The CGT Small business concessions may reduce or eliminate a taxable capital gain a taxpayer makes when a CGT event happens in relation to a CGT asset.

Discretionary Trust Key Points

In order to access any of the small business concessions (SBCs), a taxpayer must first satisfy the following basic conditions:

  1. The entity is a small business entity;
  2. The entity does not carry on business (other than as a partner) but the taxpayer’s asset is used in business by a small business entity that is the taxpayer’s affiliate or is connected with the taxpayer (passively‑held assets);
  3. The taxpayer is a partner in a partnership that is a small business entity and the CGT asset is:
    a. the taxpayer’s interest in a partnership asset (partnership assets)
    b. an asset the taxpayer owns that is not an interest in a partnership asset (partner’s assets), or
  4. The taxpayer meets the $6 million maximum net asset value test.

The small business entity (SBE) test

An entity (whether an individual, partnership, company or trust) is an SBE for the income year if:

  1. is carrying on a business, and
  2. has an aggregated turnover of less than $2 million.

Furthermore, aggregated turnover is the taxpayer’s annual turnover plus the annual turnovers of any businesses that are connected with the taxpayer or that are the taxpayer’s affiliates (‘relevant entities’).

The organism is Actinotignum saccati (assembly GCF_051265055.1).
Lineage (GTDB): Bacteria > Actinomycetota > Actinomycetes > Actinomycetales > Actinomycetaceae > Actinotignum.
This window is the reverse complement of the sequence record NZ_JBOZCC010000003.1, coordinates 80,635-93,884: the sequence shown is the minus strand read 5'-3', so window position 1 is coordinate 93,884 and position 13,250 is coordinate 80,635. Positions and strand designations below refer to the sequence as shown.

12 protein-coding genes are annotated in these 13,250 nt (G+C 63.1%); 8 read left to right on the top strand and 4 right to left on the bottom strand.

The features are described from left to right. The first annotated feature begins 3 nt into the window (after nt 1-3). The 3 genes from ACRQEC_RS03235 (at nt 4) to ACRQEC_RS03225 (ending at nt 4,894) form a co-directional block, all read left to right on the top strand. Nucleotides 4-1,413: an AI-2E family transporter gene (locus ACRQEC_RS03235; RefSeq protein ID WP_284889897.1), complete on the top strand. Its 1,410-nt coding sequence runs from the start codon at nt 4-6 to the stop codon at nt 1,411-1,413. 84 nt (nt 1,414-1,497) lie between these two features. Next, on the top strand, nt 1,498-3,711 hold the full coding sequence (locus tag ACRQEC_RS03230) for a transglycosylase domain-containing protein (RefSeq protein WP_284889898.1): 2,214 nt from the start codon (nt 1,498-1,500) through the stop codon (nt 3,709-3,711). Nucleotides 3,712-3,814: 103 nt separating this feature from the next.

Recently, the Administrative Appeals Tribunal (AAT) was deciding whether a taxpayer who was the sole director and shareholder of the trustee company of a discretionary trust controlled the trust. The ATO disallowed the trust’s claim for the small business concessions because the trustee was carrying on a separate business that was connected to the trust. As a result the taxpayer failed both the maximum net asset value and the small business tests.

The AAT found that while the taxpayer was the formal director (i.e. on ASIC’s register), her father was a person who made all the key decisions in relation to the business. The case demonstrated that for the purpose of the SBCs the AAT would examine any businesses that are connected with the taxpayer or that are the taxpayer’s relevant entities along with the level of its control.

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